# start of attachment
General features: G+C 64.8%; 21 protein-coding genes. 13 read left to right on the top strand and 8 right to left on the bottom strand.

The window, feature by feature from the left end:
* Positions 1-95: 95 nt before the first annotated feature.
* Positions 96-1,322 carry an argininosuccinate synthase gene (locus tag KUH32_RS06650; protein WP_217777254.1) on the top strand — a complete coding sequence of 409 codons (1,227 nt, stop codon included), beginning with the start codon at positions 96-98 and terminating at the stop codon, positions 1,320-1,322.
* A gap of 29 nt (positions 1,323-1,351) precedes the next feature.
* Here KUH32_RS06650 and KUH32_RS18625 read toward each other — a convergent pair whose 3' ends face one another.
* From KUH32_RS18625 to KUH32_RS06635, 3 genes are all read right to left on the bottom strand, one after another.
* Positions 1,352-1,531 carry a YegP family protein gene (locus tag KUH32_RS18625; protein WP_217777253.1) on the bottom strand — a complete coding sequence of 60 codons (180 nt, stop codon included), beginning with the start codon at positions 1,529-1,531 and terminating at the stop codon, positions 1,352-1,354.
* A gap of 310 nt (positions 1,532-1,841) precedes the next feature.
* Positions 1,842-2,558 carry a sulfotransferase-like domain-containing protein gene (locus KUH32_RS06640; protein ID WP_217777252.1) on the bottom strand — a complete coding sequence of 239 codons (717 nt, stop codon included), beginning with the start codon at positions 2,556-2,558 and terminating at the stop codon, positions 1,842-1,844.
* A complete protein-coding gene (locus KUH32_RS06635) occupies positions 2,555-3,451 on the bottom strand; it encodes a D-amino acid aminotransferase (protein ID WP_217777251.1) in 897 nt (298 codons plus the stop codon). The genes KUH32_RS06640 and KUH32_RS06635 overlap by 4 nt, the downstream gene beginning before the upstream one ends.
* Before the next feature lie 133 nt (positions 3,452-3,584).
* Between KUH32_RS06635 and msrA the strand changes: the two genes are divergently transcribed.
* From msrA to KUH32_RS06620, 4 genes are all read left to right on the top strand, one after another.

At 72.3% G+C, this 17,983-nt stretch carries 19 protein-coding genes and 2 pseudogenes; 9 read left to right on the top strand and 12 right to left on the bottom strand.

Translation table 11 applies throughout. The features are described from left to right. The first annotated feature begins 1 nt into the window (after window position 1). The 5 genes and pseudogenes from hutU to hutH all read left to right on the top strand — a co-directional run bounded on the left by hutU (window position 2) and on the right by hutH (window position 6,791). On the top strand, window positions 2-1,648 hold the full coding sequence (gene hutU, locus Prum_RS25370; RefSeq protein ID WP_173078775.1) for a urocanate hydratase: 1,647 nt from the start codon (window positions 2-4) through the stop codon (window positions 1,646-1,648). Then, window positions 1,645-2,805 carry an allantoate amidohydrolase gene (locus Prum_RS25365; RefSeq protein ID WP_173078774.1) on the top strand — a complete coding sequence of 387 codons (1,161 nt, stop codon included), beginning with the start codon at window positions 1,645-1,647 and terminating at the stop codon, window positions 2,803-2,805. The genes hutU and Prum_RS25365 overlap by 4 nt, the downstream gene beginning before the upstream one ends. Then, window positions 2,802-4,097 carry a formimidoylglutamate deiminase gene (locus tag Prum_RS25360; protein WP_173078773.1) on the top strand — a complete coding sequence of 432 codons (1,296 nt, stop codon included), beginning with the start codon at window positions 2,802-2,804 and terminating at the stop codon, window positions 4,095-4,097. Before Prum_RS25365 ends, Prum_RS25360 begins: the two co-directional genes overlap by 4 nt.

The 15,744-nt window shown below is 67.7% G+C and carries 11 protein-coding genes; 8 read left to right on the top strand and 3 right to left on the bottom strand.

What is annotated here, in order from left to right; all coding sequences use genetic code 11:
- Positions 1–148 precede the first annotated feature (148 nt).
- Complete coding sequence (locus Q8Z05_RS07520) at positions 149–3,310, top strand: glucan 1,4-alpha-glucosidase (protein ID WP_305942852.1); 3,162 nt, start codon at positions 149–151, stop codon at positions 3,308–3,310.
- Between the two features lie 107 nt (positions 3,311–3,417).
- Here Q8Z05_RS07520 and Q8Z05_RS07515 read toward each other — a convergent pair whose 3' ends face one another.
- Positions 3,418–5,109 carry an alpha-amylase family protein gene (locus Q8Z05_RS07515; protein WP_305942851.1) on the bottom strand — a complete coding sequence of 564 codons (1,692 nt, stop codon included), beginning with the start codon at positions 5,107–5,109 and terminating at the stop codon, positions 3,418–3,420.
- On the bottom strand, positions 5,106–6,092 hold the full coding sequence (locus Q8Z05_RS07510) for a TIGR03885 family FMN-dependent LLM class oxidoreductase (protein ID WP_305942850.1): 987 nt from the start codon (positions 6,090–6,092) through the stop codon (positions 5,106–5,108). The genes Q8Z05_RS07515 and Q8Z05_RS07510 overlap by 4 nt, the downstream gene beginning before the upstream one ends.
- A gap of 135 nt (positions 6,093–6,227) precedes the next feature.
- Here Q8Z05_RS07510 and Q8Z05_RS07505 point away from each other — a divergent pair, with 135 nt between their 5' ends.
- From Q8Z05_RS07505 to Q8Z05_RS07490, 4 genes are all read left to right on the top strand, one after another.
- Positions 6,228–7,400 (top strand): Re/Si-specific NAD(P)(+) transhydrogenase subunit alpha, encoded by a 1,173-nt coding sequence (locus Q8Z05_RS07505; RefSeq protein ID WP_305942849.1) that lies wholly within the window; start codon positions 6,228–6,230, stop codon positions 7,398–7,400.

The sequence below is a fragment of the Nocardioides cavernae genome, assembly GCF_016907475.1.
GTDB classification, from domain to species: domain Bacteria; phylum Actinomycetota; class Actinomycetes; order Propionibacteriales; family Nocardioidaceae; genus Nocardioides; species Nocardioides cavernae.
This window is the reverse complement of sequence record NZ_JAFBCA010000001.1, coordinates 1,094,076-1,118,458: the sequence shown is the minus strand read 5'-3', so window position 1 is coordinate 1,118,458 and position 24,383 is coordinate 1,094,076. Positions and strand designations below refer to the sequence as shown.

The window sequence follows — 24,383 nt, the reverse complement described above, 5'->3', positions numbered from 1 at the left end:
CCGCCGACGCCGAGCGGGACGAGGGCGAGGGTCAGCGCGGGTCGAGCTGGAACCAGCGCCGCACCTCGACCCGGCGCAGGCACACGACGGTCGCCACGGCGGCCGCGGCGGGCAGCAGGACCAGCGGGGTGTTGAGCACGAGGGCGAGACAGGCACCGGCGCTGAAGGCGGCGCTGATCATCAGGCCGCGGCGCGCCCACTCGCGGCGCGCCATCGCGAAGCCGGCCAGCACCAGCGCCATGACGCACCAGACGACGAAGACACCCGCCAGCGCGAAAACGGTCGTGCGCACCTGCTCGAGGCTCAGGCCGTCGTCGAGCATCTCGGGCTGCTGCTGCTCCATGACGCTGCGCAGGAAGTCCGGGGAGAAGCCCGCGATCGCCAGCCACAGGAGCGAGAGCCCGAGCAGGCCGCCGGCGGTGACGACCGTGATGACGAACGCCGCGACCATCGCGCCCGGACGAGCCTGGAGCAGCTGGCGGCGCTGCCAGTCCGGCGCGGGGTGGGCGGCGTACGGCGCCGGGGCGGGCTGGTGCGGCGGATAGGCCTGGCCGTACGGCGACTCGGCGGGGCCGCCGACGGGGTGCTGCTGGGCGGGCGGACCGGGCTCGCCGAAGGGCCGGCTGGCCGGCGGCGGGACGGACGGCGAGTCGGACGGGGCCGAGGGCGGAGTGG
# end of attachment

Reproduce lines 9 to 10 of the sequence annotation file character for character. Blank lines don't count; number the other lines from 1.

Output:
* A gap of 310 nt (positions 1,532-1,841) precedes the next feature.
* Positions 1,842-2,558 carry a sulfotransferase-like domain-containing protein gene (locus KUH32_RS06640; protein ID WP_217777252.1) on the bottom strand — a complete coding sequence of 239 codons (717 nt, stop codon included), beginning with the start codon at positions 2,556-2,558 and terminating at the stop codon, positions 1,842-1,844.